Saving Money on Books

saving money on books

Entertainment expenses can be a major source of budgetary stress as the costs of these activities continue to climb. With the ongoing Covid-19 pandemic I’ve seen my at-home entertainment spending increase considerably while pulling back on more public activities like movie theatres. During the pandemic, I’ve been doing much more reading and saving money on books can mean cutting your book budget by over 50%. List prices on new hardcover books can easily reach $30 these days and if you regularly purchase the latest Stephen King, James Patterson, or John Grisham thriller, you could be spending hundreds of dollars per year on books that then usually sit on a shelf in your home never to be touched again. There has to be a better/cheaper way!

Garage Sale Books

yard sale booksSometimes you can find good books at neighborhood garage sales. Unfortunately, these books are usually not very new. The trade-off here is that you can usually haggle quite a bit and get garage sale books very inexpensively as the owner likely just wants to get rid of them. Hardcover books can usually be had for $1-2 and paperback for under $1 each. Now that Spring has sprung, be on the lookout for garage and yard sales to pick up some summer beach reading material!

Thrift Store Books

Another place to find a large selection of books is at thrift stores. Oftentimes people will donate entire book collections to these stores when they’re moving or just doing some spring cleaning. If you happen to have a nearby thrift store, you could even turn this into a decent side hustle by scanning the books for sale to find hidden gems that may be worth considerably more to online buyers.

Little Free Library

little free library booksYou have probably seen the Little Free Library around your town. There are a few of these little libraries within walking distance of where I live and you can always find some interesting books inside! The way the Little Free Library works is that you can borrow books from it and also place books you no longer need inside the box for other people to borrow. Their motto is “take a book, share a book.” With libraries across the country closing during the Covid-19 pandemic, the Little Free Library became a great alternative and continued to allow access to reading material for adults and children. There are over 100,000 Little Free Libraries in over 100 countries around the world. Check the Little Free Library map to see where the nearest one is located.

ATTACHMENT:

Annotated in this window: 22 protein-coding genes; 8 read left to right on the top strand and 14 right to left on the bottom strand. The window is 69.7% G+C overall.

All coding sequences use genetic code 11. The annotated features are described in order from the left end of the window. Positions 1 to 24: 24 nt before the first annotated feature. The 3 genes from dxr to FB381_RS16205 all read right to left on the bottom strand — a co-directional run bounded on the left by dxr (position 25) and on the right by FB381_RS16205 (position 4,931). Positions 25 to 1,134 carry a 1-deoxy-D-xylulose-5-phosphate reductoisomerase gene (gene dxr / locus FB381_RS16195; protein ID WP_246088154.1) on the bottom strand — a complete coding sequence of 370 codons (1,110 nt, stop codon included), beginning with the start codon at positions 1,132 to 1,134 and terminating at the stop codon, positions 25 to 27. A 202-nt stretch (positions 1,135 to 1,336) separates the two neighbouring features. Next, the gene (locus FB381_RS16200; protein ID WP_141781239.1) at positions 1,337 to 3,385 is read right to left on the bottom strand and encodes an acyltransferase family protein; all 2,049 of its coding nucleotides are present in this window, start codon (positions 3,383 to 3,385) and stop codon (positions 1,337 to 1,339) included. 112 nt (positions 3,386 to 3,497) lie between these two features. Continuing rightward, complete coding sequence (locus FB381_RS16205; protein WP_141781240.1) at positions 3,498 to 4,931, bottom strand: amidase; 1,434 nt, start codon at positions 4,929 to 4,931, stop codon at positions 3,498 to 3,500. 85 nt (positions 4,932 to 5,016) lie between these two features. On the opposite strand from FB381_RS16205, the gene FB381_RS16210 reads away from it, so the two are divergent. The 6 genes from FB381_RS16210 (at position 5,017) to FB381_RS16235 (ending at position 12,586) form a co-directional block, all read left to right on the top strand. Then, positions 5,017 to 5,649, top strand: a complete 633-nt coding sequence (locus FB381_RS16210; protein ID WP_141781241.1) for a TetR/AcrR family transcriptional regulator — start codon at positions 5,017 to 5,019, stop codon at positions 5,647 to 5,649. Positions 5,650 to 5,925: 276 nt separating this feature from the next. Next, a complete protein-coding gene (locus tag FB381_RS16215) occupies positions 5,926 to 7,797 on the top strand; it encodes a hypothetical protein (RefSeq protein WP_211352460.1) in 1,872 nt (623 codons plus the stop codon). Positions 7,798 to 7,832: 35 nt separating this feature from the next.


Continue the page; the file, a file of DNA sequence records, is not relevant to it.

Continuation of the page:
Selling Your Books

One thing you could do is sell your books on a site like eBay or the Amazon Trade-In program to recoup some of the cost. eBay will take a commission on the final sale price and then you’ll need to mail out the book to the auction winner. Typically, eBay will perform best when you list a single book in each auction. This could mean a fair amount of work on your part to list all of your books individually and then mail them out as they sell. The Amazon Trade-In program is a great option if you have a lot of books to get rid of that Amazon is interested in taking off your hands as, many times, you can ship them all at once and receive your Amazon gift card credit rather quickly after shipping.

You won’t likely get a significant amount of your money back when re-selling fiction and non-fiction books through eBay or the Amazon Trade-In program, but this method works great for college textbooks. In fact, there were several semesters in my undergrad years that I was able to successfully purchase used textbooks through various websites and re-sell them at the end of the semester for the same price I paid, or even more. A great resource for quickly finding the lowest online price for buying a book and the highest buyback price is

Trade Your Books

paperback swap booksBut what if you really prefer the latest and greatest new releases that rarely turn up in thrift stores until long after the book has been on the market? For this, I use a website called PaperBack Swap, but don’t let the name fool you as you can also trade hardcover books too. Trading books has become my favorite method for saving significant sums of money on my book habit. The great thing about PaperBack Swap is that you don’t need to swap one specific book for another at the same time. Simply list the books you are ready to part with on their site and if another member wants that book, then you just print off the postage (anywhere from $2-4/book in my experience), wrap your book, and drop it in the mailbox! After sending your unwanted book you receive a credit on PaperBack Swap that you can now use to request a book (for free!) from another member.

You can also choose to purchase book credits for $3.95/each if you want to receive more books than you are sending out to the other members – the choice is yours. Even when there seems to be a large number of members on the waitlist for a new release book, it moves quickly as copies are circulated around the membership. Using this method, I can now read my favorite new release books for a cost of $4 or less per book, a savings of up to 90% off retail! Because you own the book, you can also choose to hang onto it permanently if you so choose!